Ready? Get a pad of paper and a pen to make notes.  Start outside of the property. Look for the negative. Does the property need painting, repair of rotten wood, missing siding, damaged stucco, roof repairs, broken fences and gates, damaged or burnt out lights, pressure washing, landscaping, etc.  Curb appeal is very important. Many buyers will not view the inside of the property if they do not like the outside.  As a seller you want a buyer to feel comfortable and stay awhile, not drive up to the property and say, “I don’t like the outside so I am not going to view the inside.” Study the property, does it look cluttered, bare, boring? If so, weed the gardens, add landscaping, cut the grass, remove the dead potted plants.  Painting and cleaning the property is probably the two things that are the least expensive with the most dramatic appearance that can be done to the property. When choosing a color to paint remember, neutral is always the best. 

Stay away from dark colors or very bright colors. Dark colors make the property appear small.  Bright colors such as pinks, lime greens and oranges can be offensive and too bold.  This is true for the exterior as well as the interior.  Soft grays, whites, eggshell, taupe, mushroom colors all work well. Visit your neighborhood do-it-yourself stores and ask for paint samples and color combination charts.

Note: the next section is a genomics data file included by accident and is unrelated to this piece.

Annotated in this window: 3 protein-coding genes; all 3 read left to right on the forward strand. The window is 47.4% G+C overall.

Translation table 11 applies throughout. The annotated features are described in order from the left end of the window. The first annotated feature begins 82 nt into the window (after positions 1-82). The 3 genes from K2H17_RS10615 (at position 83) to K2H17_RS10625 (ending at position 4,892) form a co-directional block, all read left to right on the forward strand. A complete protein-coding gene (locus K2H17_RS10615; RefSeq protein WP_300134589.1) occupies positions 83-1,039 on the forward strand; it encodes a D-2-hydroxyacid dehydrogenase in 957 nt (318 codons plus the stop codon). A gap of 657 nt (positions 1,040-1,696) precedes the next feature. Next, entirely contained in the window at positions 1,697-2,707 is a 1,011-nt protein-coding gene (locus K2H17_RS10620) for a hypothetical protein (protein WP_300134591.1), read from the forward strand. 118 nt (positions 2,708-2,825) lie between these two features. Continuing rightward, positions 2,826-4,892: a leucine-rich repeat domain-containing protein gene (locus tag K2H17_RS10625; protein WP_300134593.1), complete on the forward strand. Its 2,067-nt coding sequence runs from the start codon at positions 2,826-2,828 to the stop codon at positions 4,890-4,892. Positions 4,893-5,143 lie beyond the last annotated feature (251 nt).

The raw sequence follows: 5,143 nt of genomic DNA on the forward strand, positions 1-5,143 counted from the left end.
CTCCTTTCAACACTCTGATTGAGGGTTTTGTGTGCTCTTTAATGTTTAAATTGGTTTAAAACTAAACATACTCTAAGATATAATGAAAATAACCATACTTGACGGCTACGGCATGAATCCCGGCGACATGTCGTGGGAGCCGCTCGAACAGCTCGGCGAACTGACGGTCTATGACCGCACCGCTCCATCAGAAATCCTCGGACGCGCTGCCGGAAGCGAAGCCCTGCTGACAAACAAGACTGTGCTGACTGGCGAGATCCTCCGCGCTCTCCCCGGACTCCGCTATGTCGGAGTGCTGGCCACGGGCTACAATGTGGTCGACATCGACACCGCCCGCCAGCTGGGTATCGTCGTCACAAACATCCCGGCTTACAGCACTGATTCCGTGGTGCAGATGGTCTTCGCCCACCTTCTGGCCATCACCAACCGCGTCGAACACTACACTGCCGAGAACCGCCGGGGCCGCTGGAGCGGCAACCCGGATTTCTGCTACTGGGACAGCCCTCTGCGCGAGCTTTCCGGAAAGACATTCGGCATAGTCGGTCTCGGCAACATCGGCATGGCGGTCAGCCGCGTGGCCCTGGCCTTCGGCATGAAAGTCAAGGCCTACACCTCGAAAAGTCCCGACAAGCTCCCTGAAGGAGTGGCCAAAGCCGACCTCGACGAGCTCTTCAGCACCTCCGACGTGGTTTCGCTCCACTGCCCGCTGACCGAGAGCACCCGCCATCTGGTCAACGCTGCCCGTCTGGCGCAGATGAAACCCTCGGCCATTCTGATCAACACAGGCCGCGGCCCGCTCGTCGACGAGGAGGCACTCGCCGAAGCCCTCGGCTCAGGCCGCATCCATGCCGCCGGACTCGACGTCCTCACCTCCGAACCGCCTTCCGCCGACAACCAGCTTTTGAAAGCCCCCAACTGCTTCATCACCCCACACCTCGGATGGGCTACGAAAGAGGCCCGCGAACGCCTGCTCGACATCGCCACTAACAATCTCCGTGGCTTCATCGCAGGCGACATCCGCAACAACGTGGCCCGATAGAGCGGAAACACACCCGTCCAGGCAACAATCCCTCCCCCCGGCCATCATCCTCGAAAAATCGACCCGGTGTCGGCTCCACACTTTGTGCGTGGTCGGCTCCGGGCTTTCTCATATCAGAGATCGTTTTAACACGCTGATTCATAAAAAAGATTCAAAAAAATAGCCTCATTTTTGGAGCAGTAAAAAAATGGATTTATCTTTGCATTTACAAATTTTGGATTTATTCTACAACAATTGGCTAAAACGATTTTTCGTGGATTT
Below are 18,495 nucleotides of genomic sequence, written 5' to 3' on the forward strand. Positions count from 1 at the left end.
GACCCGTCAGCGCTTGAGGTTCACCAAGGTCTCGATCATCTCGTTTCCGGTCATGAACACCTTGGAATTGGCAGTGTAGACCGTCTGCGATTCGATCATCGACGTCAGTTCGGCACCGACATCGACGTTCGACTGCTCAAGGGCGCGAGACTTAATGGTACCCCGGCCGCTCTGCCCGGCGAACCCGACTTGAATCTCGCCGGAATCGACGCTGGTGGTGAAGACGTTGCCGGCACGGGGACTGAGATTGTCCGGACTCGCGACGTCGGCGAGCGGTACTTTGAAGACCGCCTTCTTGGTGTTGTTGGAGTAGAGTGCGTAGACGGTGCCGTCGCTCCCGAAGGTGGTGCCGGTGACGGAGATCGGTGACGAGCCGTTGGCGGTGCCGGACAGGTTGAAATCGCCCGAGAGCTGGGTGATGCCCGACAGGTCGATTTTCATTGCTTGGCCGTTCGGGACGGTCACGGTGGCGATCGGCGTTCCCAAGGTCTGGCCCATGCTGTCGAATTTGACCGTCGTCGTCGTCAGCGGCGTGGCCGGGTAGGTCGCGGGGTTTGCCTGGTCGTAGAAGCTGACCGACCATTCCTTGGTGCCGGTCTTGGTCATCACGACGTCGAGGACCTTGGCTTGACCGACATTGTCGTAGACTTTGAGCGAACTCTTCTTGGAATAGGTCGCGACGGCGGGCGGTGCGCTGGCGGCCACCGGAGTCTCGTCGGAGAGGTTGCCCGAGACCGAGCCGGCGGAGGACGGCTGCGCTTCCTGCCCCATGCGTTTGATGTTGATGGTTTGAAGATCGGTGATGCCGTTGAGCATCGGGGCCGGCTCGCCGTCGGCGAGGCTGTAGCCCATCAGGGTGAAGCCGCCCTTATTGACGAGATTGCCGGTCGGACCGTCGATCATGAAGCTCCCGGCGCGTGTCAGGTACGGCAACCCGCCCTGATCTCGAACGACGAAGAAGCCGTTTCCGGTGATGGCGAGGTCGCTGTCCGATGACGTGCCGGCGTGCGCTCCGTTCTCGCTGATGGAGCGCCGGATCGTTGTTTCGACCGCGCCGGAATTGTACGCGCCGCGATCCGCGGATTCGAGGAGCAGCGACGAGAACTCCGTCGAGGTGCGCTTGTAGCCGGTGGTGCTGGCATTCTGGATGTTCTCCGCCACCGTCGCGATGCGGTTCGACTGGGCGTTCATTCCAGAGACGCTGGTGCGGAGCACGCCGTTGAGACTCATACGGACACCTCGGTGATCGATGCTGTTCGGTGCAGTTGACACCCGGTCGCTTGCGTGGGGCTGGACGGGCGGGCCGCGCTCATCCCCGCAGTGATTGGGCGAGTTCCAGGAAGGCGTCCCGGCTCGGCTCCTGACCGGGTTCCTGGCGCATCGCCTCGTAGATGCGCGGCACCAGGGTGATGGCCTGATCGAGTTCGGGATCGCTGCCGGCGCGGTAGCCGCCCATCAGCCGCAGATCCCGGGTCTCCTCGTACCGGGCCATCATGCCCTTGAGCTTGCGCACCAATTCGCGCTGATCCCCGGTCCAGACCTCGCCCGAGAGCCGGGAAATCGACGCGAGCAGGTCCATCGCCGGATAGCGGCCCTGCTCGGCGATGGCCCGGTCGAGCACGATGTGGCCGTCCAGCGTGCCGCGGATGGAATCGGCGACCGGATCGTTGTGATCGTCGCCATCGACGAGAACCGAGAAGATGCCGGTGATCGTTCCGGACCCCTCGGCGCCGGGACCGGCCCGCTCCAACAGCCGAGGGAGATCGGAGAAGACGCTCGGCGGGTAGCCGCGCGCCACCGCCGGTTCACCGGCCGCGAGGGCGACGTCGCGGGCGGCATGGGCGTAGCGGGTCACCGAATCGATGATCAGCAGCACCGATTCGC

Before painting, make all repairs and clean the area first. Even though you may think some items that need repairing are minor and can be overlooked, they cannot.  Savvy buyers will be inspecting everything. So fix the roof, repair the fence, replace any rotten wood, replace light fixtures, check outdoor electrical outlets and anything else that could become a negative issue. Pressure washing the exterior will help brighten up the property. Sometimes all that is needed is a good cleaning.   Now that the exterior of your property is cleaned, repaired, decluttered and painted, look at the landscaping.  Remove any dead plants, trees or shrubs. If more landscaping is needed choose plants native to your climate, preferable evergreens that will remain green in every season.  Use the evergreens as anchors to build the frame of your landscaping. After the frame is in, then add color. Flowers, blooming shrubs and annuals come in variety of colors. Try to design your landscaping as maintenance free as possible. Otherwise, you will find yourself pulling weeds and trimming bushes. Also, keep in mind the “Going Green” campaign.  Many people want trees, birds, butterflies and other forms of nature. Add a bird bath, bird feeders, hummingbird feeders, bird houses. Just don’t over do it. Too many accessories and you end up with clutter. If you have bird feeders, instead of adding a bird bath add a small fountain. Fountains have a calming effect and doubles as a watering hole for nature. Small do it yourself fountain and pond kits can be found at most home improvement stores and are relatively inexpensive.  The final item on the exterior is the front door.  Think of the front door as the “eyes” of the property.  The front door needs to be clean, fresh and inviting. If you decide to paint your door choose a welcoming color but also a color that will “pop” but, not a color that will knock out the buyer.  Add an elegant welcoming mat. Make sure the door bell is working properly or add a door knocker if you do not have a door bell. Make sure the front door area is well lit. Buyers that are viewing properties in the evening do not like walking into dark areas.